Sculling and Rowing with a little buildering thrown in


Saturday dawned pretty in pink, accentuated by a solitary cormorant passing overhead. As the rising sun backlit the trees and rooftops across the river Charente with ever increasing brightness, mist gathered gently to envelop the landscape in milky fuzziness.


Inside, morning light filtered through sheer curtains creating mottled patterns across walls and objects.


A few hours later, it was time for some marketing. Saturday mornings see the tree-lined square in the shadow of La Cathédrale Saint-Pierre, transformed into an extensive farmers market, which was my destination.

Belltower of St.Pierre Cathedral, seen here from my husband’s office window

It was a pleasure to be out on such a beautiful morning, pulling my wheeled shopping bag through the cobblestoned lanes and between the market stalls crowded with enthusiastic shoppers checking out a bounty of agricultural flora from apples to zucchini, herbs & spices, seafood, freshly made pasta, baked goods, marinated olives, cheeses, charcuterie & meats and, so typical for late autumn especially around Toussaint, pots of chrysanthemums with softball sized heads in glowing yellow and crisp white. Those are the times when we pinch ourselves and smile. Yes, we really do live in a town formerly known as Mediolanum Santonum, the western endpoint of the Via Agrippa, an important Imperial Roman trade and military “highway” system centered in Lugdunum, currently better known as Lyon, then and now the most important hub in central Gaul. Thank heaven for the sophisticated infrastructure upgrades over the last 2000 years, though!

On such a pleasant fall day, one wants to be outside as much as possible. In the afternoon I stepped through that door you see above next to the fireplace and settled with my laptop on our veranda. By folding three glass panels accordion fashion, the veranda opens onto a balcony overlooking the river – a perfect spot for people & boat watching in comfort, even though it is a little noisy. Living as centrally in town as we do, offers many advantages and conveniences we greatly enjoy, especially reaching most destinations on foot and being part of the historical heart of our town. But it also comes with urban nuisances like traffic noise, sots bawling and the earsplitting screech of underpowered & over-revved motorcycles. However, combined with little girls exulting in the speed of their pink scooters flying along the smooth sidewalk of the Quai de la République below our balcony, swans floating by on the river with their cygnets and pigeons cooing from rooftops, all of this together forms the grand amalgam of our life in Saintes.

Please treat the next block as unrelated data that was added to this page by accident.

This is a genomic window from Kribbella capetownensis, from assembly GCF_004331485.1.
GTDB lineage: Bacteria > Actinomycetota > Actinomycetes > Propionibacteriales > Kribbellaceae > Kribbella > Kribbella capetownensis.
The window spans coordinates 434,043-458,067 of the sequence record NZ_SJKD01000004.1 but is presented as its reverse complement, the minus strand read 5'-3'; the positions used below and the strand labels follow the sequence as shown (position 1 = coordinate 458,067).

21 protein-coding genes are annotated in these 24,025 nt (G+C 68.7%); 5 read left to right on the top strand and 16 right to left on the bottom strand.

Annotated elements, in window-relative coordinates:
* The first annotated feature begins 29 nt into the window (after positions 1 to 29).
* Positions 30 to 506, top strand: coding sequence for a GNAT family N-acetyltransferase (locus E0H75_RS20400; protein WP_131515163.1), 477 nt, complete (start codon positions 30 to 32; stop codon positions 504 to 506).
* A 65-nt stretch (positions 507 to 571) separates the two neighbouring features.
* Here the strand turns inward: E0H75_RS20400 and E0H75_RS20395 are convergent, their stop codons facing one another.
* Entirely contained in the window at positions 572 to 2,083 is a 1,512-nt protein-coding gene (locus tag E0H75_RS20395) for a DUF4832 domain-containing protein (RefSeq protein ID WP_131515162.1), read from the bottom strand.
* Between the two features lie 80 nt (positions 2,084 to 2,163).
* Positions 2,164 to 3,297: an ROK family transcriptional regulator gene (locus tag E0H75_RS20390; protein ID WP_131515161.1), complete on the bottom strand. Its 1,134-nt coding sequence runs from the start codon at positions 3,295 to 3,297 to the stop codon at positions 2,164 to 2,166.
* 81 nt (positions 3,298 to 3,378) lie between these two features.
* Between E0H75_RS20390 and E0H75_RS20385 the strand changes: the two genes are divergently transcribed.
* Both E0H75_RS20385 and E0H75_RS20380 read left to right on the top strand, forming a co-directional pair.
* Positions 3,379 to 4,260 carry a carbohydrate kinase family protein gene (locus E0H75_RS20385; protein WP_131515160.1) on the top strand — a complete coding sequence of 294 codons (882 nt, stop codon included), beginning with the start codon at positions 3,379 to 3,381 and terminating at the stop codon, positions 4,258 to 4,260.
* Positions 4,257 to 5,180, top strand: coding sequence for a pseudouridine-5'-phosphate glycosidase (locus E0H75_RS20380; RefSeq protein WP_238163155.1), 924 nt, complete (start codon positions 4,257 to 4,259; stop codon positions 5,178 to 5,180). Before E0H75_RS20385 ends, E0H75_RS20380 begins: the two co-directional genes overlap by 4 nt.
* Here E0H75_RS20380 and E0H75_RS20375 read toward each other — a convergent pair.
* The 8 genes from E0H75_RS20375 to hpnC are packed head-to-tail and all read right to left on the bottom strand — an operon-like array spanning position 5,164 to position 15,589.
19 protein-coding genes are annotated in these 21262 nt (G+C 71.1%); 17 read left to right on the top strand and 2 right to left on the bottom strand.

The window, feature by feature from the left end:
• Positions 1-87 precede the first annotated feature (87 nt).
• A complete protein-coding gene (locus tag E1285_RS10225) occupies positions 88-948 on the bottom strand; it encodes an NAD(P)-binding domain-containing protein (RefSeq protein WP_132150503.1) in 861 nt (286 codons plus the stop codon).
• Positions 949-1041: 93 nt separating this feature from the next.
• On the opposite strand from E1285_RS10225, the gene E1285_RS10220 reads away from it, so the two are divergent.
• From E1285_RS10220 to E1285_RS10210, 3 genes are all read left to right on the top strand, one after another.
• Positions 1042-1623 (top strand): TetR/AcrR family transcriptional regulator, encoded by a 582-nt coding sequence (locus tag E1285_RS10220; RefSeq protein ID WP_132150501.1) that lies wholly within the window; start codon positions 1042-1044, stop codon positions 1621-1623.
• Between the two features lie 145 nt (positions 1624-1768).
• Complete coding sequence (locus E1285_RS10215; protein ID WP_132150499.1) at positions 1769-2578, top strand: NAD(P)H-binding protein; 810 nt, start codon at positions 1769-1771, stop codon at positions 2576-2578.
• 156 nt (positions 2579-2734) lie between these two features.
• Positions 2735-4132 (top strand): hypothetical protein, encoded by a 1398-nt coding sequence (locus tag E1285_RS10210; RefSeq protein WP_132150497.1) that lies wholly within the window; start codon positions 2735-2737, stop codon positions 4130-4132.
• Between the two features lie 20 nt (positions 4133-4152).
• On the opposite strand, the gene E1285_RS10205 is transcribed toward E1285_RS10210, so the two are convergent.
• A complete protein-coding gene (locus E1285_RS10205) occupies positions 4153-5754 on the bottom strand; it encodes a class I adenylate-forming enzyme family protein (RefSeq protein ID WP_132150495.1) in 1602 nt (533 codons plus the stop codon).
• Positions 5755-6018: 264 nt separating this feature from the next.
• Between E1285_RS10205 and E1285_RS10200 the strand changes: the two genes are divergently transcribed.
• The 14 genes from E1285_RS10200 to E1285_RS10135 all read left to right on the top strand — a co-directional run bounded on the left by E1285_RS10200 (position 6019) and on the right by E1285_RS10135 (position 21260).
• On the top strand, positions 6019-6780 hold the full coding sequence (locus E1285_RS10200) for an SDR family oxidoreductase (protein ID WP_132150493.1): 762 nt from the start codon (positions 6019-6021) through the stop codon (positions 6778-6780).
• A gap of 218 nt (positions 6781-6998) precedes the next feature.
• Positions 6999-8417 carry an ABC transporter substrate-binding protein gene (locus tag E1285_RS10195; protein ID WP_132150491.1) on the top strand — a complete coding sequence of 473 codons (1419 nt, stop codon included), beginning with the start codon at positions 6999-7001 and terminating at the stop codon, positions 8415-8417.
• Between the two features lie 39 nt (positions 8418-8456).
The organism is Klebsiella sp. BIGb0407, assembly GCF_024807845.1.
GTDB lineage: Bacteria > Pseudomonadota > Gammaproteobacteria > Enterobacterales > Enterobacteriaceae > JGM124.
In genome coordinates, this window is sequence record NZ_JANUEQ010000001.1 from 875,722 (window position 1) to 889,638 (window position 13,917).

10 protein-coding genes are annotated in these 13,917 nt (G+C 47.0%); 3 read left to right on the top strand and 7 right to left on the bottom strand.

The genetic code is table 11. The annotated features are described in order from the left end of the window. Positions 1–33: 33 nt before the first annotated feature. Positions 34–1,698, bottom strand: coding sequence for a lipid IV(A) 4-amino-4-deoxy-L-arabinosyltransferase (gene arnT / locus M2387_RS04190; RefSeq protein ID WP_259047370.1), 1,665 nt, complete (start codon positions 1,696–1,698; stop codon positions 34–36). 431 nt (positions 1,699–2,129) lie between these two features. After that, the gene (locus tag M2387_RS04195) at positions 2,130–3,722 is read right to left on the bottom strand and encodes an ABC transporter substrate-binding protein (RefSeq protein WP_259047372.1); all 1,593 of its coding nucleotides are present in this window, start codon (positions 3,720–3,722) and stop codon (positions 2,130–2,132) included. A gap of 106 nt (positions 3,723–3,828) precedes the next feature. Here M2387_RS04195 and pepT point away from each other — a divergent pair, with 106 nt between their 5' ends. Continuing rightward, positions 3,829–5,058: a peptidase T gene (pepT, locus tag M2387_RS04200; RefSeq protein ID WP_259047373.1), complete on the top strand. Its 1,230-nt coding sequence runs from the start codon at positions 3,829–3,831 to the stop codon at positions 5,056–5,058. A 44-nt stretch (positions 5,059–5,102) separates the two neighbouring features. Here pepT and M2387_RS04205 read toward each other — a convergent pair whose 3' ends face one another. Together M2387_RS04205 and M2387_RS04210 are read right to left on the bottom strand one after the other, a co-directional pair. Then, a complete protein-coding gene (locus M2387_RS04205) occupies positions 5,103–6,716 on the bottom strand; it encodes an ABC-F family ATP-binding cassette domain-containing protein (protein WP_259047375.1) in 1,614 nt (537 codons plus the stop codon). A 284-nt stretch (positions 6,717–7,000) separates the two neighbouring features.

Saturday was also the last day of the river cruising season for the Bernard Palissy II before she disappeared into drydock for her six-months hibernation.



Our fellow townspeople love to be out and about, especially on weekends. The paths along the river, the city park, the pedestrian zone, as well as the main arteries through town, not to forget the sidewalk cafés, are alive with people. Joggers, cyclists, multi-generational family clusters, sweethearts of all ages, gaggles of giggly girls and packs of swaggering young lions pass across my field of vision while perched on the veranda. River activities add to the busy scene in front of me. Anglers dot the banks patiently supervising their rods while silenced powerboats drift in the current till the fishermen briefly crank their engines to move to a more advantageous position. All manners of shells glide swiftly along the smooth river with the telltale sound of oars dipping rhythmically into the glossy surface. We see scullers most often, but even a crew of eight women with cox rowed past followed closely by their coaching team in an inflatable dingy, its sputtery outboard engine drowning out most of the shouted instructions. Someone forgot the megaphone, it seems.

Even Gallo-Roman stegophily can occasionally be observed from our veranda!


Train your eagle-eyed vision toward the Gallo-Roman Arch of Germanicus and note the two small, black fly specks on the south pillar.

Apprentice practitioners of edificeering or buildering

As an antiquities zealot, the boys’ attempt to scale the Arch naturally constitutes sacrilege for me. On the other hand, those limestone boulders have survived far worse.

And should the glorious day turn into a misty night, we can still enjoy a deliciously overloaded Flammenkuchen



with a sparkly glass of Bordeaux


behind the shield of those glass panels, which when closed turn our veranda into a cozy nook under the protective curves of the Arc de Germanicus.


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